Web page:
Short answer: Yes!
When walking through the grocery store, consumers are bombarded by dozens of labels claiming “100% natural,” “all-natural,” “organic,” and “non-GMO,” to name a few. Without a clear-cut definition of “natural” when it comes to food, it is easy to assume that natural and organic food are more-or-less the same. This is simply not the case.
What does “natural” really mean?
The official Food and Drug Administration (FDA) policy for the natural label states that “the agency has not objected to the use of the term if the food does not contain added color, artificial flavors, or synthetic substances.” The U.S. Department of Agriculture (USDA) does not regulate the use of the natural label for crops. Because of this, consumers are left to make their own hasty conclusions as to what goes into their “natural” food products.
In December of 2018, FrameWorks Institute published a research report titled “The Landscape of Public Thinking about Farming,” exploring the differences between expert and public understandings of agriculture. In the course of this research, FrameWorks Institute interviewed members of the public to determine different assumptions and patterns of reasoning surrounding farming. Many participants in this study described “natural” food as being untouched by human beings, pure and healthy, free of human-made chemical substances, and non-GMO.
In contrast to the public’s understanding, food claiming to be “natural” can be heavily influenced by human activities. According to the American Society for Nutrition, any “foods containing natural flavors, sweeteners, or other plant-derived substances can be labeled natural” regardless if it is laden with pesticides or not. By law, organic foods cannot be grown with pesticides, but there are no laws in place for “natural.”
Also, food with genetically engineered ingredients and highly processed high fructose corn syrup can be labeled as natural. With that being said, in the same report, the public thought “genetically modified crops … are seen not only as unhealthy to humans and the natural environment, but also as morally questionable.” With a “natural” label, there is no guarantee that the produce is non-GMO, and yet, the same people who dislike GMOs buy “all-natural” food.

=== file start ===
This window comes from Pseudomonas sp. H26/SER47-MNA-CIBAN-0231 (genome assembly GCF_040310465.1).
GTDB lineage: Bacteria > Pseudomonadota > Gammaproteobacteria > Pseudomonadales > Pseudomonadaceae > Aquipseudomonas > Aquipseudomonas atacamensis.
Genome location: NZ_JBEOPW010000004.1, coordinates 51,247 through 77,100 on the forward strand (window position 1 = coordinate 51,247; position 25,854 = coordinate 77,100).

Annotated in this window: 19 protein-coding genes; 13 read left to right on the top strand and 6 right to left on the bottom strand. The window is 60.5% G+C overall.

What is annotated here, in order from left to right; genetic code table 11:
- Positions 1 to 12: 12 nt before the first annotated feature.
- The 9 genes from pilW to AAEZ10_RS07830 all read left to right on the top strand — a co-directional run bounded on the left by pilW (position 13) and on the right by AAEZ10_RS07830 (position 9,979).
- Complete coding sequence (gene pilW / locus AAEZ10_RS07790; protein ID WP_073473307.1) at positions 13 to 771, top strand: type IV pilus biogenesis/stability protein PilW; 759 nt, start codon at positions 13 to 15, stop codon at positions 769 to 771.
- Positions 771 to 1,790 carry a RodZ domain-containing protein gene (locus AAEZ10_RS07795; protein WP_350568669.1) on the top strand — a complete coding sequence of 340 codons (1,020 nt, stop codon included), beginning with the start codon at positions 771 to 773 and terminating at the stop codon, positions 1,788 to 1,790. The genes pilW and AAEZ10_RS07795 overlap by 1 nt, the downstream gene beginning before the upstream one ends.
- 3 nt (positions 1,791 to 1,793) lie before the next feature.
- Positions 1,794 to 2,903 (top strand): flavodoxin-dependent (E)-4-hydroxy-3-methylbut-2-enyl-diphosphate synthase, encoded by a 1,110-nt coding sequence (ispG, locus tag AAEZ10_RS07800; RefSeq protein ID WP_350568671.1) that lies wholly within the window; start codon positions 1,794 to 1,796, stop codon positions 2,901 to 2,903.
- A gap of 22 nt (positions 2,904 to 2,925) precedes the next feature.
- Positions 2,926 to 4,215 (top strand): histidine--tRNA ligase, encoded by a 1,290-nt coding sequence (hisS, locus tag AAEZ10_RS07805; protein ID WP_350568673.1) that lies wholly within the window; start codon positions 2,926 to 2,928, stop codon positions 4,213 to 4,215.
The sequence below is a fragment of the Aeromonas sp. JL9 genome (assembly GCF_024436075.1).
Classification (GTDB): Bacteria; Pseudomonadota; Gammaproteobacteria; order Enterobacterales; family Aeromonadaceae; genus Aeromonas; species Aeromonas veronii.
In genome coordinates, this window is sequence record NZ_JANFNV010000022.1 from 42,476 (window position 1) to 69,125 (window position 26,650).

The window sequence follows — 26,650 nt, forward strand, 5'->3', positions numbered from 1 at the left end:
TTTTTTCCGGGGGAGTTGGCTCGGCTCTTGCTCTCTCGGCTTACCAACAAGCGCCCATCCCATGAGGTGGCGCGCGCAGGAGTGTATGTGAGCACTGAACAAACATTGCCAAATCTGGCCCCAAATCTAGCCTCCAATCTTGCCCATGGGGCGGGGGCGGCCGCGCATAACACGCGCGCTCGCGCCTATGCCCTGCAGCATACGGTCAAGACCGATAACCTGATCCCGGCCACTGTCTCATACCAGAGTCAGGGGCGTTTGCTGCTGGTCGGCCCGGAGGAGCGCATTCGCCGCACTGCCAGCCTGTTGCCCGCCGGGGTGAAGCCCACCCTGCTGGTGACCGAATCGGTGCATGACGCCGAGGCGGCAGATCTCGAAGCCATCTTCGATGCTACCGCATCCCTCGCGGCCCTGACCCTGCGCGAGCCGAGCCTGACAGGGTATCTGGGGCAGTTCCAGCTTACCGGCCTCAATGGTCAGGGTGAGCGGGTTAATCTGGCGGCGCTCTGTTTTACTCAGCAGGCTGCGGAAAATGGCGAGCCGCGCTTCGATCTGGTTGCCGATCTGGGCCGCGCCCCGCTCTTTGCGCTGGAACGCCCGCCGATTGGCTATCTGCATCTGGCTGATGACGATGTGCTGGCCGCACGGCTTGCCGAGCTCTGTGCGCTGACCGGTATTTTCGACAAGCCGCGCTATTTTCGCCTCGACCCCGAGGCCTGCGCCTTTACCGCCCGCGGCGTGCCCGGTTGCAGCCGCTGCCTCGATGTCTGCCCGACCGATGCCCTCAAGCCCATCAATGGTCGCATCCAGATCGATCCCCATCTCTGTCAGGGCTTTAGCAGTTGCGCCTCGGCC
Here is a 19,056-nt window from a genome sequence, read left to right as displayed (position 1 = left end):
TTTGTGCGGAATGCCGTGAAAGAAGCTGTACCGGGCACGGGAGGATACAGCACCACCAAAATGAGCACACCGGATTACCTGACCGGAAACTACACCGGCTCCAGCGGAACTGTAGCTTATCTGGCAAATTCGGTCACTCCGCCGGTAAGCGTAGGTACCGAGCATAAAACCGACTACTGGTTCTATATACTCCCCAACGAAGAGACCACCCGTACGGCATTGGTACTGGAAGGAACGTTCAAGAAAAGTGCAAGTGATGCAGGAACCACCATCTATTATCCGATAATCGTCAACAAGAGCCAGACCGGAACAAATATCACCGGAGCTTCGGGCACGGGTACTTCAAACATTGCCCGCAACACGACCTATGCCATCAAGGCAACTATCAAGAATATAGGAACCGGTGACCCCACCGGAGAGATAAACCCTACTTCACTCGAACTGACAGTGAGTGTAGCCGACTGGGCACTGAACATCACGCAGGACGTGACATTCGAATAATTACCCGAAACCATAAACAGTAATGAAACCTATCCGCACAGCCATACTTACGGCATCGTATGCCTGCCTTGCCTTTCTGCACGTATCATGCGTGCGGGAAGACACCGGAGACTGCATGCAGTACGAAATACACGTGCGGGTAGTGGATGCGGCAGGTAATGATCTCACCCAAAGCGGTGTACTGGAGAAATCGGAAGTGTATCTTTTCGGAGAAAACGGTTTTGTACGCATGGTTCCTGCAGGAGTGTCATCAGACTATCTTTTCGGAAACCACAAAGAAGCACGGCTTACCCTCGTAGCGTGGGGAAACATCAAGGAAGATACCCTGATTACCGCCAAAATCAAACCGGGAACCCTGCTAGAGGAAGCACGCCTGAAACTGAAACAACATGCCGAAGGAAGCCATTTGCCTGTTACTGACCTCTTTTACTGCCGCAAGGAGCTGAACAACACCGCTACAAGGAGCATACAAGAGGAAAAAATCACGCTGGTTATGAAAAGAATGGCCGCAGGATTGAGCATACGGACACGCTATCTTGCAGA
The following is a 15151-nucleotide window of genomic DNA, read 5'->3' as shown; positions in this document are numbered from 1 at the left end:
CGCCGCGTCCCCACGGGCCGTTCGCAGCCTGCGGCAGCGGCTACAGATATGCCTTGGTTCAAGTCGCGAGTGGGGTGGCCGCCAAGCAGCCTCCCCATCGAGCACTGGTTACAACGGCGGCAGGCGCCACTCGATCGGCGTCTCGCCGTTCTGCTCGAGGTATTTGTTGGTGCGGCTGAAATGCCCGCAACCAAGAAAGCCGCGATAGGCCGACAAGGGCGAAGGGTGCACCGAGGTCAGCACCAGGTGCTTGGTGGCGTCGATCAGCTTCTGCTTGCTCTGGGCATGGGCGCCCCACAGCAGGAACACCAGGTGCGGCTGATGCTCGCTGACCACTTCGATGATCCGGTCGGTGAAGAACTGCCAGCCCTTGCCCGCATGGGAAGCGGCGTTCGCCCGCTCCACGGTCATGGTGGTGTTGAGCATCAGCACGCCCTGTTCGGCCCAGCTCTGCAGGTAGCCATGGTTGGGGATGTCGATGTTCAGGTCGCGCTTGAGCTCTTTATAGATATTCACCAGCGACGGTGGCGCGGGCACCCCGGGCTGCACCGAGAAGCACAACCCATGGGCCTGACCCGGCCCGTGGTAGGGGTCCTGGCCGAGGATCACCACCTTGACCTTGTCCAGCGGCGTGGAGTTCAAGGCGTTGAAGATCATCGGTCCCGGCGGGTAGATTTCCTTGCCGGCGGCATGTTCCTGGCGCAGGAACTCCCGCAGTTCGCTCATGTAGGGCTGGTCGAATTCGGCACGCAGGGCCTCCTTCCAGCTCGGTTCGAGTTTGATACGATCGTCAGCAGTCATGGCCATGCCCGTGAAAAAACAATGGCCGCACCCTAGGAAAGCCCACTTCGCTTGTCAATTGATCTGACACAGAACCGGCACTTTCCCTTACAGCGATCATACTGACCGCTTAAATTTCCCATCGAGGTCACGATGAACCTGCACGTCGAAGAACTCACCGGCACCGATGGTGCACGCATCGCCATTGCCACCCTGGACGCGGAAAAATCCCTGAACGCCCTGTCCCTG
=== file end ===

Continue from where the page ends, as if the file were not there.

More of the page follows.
As for meat, the USDA regulates the natural label; natural meat, poultry, and eggs contain no artificial ingredients or added color and is only minimally processed, according to the USDA. However, the USDA does not require that meat labelled “natural” be hormone and antibiotic-free.
Organic: the real deal
In contrast to foods claiming to be “natural,” the USDA and FDA heavily regulate the foods that get the USDA Certified Organic label. Because of this, there are a lot of hoops that need to be jumped through in order to get that “organic” label. Land must be free of all prohibited substances for at least 3 years before crops can be certified organic, and then farmers still need to undergo regular inspections and audits. Buying organic guarantees that the food you are eating contains no toxic pesticides or chemicals, no synthetic growth hormones or antibiotics, no GMOs, no artificial additives or preservatives, and is grown/raised using organic farming methods. Organic is always natural and non-GMO, but the opposite cannot be said.
It is understandable to be misinformed or confused by this information; it is not actively advertised. We as consumers assume we can trust the people selling our food to us. Withholding information is just as harmful as lying. However, putting the “organic” label on a product isn’t just slapping a word on the packaging with no accountability; it is a promise that what you are eating has been produced without synthetic chemicals or genetic modification.
The public knows, too, that organic is good for them. The report states that “people think of organic and locally grown produce as purer—as healthier and, implicitly, morally preferable because it does not pervert nature.” Organics make people feel assured that they are not introducing harmful chemicals into their bodies or environment.
The truth is that the organic label lets the consumer know that the food they’re ingesting is certified and inspected to ensure regulations prohibiting pesticides, GMOs, and antibiotics were followed. Unless a stricter definition and a set of regulations for “natural” is put in place, consumers trying to make informed decisions should be wary of the “natural” food label and choose organic foods.
Read the full report below.